Cheese cubes are out! Stylish hors d’oeuvres are in.
Another popular Fusion style is Nuevo Latino, an evocative blend of California Cuisine with South-of-the-Border verve. Tom Senter of Global Gourmet Catering says their Crispy Bean Cakes with spicy red-pepper crème fraiche simply fly off the platters, and are a tasty way to satisfy any vegetarians in the crowd. Signature Catering serves their summery Chilled Gazpacho in elegant martini glasses, and whether they’re shaken or stirred, guests find them delightfully refreshing. Bar-ware also plays a key role in Global Gourmet’s imaginative Jicama Stars with guacamole and lime-cilantro marinated bay shrimp. Folks will perk up when their unusual Star of Jicama arrives atop a curvaceous shot glass, filled with fine tequila or sparkly champagne.
As chic and cosmopolitan as we are, and as stylish and light as we want our hors d’oeuvres to be, caterers have discovered our secret: deep down, we’re craving good old-fashioned American Classics. Perhaps it’s the stress of the modern world that’s thrown us into the figurative arms of “comfort food,” but who wouldn’t want to dig into Susan Foord’s tempting Mashed Potato Martini topped with a cabernet meatball instead of an olive? And on a cool autumn eve, there’s nothing like a spot of Butternut Squash Soup ladled into demitasse cups to make your guests feel warm and fuzzy. CaterMarin even reports requests for mini-Rueben sandwiches, while Signature’s Yankee Pot Roast in polenta cups are a smash hit. For the holidays, Susan Foord harkens back to our Colonial roots when she cooks up “A Dickens of an hors d’oeuvre”—bite-size Yorkshire puddings with slivers of beef sirloin and horseradish. These upscale versions of old favorites may be guilty pleasures, but your guests will instantly relax as they indulge.
Savvy gourmands already know that food should look as good as it tastes. During the cocktail hour, presentation is especially important, from the fresh, uncluttered arrangement of the hors d’oeuvres on the plate, to the plates themselves. Caterers like Terry Eberle of CaterMarin are always in search of interesting serving pieces. She lines teak rectangular platters with leaves, and uses tiny galvanized buckets to hold toothpicks. Odd shapes and rich colors attract the eye, and Eberle likes the way her Portuguese pottery of turquoise, earthy saffron and mint-green highlight her culinary offerings. A snazzy glass square of black-and-white checks displays Taste Catering’s Prosciutto Roulade. Melon’s serves their Asian Fusion dishes inside bamboo baskets or on burnished pewter plates garnished with polished river stones. Susan Foord is known for her elaborate floral accompaniments, like a soaring bird-of-paradise bouquet, while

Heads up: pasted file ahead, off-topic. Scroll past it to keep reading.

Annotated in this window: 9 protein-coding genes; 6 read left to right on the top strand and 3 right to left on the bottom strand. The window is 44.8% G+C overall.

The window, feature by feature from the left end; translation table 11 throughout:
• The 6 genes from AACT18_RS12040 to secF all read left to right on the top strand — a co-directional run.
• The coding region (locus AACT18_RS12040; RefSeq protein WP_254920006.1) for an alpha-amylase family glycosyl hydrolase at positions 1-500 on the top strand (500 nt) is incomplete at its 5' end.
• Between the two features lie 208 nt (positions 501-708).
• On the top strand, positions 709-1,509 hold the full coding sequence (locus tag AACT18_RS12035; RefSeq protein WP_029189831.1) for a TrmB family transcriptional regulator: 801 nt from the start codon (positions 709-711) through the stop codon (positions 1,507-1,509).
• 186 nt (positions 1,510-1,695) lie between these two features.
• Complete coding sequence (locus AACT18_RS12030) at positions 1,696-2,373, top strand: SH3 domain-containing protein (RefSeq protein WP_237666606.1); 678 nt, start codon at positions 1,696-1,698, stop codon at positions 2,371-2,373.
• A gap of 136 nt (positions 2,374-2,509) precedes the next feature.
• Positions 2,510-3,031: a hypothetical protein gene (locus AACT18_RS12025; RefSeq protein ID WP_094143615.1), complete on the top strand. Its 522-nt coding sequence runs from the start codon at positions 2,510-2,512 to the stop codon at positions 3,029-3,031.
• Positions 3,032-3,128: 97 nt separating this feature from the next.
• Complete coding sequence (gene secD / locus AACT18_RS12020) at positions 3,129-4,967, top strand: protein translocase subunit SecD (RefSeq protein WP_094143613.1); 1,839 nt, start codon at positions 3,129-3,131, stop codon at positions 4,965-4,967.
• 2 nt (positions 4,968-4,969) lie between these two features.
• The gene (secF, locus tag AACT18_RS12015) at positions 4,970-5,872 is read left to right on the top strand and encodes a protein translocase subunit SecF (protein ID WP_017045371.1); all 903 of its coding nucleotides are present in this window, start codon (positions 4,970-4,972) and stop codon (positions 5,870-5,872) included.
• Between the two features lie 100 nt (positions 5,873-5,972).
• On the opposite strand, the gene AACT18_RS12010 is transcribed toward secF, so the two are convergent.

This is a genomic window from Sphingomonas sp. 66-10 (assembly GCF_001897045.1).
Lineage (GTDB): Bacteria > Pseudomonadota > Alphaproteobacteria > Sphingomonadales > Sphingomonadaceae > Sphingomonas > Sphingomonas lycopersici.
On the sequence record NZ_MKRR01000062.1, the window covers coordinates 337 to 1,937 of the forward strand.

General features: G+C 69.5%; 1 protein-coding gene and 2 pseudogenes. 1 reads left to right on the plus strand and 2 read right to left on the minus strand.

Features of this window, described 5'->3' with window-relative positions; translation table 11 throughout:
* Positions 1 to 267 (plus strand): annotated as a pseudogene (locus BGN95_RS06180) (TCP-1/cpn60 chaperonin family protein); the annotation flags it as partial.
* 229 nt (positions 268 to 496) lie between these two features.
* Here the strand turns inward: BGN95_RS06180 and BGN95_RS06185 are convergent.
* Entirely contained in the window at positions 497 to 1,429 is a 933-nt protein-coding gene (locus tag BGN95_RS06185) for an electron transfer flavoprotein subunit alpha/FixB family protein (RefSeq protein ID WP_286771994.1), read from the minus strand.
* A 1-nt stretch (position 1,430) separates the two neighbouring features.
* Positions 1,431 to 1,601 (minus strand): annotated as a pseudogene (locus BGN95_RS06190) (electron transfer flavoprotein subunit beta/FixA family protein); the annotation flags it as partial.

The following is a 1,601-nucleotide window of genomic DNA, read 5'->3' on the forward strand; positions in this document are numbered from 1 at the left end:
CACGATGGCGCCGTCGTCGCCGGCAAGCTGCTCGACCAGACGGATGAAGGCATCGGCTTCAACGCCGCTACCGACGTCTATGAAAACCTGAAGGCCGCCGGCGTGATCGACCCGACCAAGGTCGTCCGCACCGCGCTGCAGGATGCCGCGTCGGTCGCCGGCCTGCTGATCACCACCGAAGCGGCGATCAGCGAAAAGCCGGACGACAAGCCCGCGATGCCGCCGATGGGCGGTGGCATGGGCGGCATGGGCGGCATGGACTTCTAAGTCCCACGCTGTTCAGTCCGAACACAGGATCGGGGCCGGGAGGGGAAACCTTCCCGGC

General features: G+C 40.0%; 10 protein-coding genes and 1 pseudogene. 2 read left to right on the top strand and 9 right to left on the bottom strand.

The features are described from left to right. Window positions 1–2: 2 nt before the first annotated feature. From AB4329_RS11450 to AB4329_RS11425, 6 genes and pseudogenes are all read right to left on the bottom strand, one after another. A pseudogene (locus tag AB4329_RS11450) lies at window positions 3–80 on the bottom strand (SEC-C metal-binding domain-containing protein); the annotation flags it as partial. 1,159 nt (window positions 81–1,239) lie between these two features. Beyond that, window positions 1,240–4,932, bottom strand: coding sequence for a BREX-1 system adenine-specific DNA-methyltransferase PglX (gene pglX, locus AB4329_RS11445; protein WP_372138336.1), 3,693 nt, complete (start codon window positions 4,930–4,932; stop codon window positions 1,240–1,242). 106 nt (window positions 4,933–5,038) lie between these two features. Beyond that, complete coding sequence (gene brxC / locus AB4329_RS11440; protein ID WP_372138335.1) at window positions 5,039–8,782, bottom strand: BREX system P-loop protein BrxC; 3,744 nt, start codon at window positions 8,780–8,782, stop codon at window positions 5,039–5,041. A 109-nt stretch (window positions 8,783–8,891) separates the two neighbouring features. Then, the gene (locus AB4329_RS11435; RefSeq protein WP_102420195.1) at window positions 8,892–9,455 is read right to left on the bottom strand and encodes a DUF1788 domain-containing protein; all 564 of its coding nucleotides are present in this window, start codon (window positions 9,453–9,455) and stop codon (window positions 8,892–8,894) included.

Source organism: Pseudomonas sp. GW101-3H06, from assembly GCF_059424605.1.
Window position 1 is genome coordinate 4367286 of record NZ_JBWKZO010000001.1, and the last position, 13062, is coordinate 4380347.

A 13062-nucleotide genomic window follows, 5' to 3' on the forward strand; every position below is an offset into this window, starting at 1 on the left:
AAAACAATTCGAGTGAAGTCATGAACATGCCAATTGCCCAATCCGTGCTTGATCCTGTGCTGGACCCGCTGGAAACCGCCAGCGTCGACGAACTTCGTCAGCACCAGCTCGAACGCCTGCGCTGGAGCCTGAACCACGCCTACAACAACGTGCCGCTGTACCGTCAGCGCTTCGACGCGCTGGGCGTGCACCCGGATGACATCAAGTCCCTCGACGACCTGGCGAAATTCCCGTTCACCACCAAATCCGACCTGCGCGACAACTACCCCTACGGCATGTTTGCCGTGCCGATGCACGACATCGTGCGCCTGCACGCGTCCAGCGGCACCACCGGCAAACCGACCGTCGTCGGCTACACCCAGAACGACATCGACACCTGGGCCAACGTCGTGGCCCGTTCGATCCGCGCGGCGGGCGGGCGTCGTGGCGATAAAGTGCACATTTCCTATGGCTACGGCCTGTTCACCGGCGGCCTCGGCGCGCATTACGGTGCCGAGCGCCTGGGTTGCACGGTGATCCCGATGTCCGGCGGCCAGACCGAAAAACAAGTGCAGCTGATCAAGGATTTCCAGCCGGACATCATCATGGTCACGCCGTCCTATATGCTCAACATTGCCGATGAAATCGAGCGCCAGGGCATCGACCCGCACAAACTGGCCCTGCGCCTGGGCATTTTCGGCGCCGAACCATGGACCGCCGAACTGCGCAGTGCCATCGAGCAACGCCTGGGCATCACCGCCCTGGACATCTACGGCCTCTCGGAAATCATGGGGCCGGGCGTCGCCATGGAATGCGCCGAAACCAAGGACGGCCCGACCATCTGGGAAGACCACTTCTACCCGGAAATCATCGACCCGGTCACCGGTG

Dan McCall’s Stephen Dennison prefers more understated garnishes such as a perfect sprig of orchid. Chefs also create architectural elements with the food itself, as seen in Melon’s gorgeous timbale of tangy gorgonzola and spiced poached pear.
No matter what they make or how they serve it, these consummate food professionals have one thing in common: the creativity and care they put into their work. Guided by your own personal vision, they’ll make sure your appetizers are haute, indeed, and that your cocktail hour is as exciting as the rest of the wedding extravaganza. Ahi Popsicle, anyone?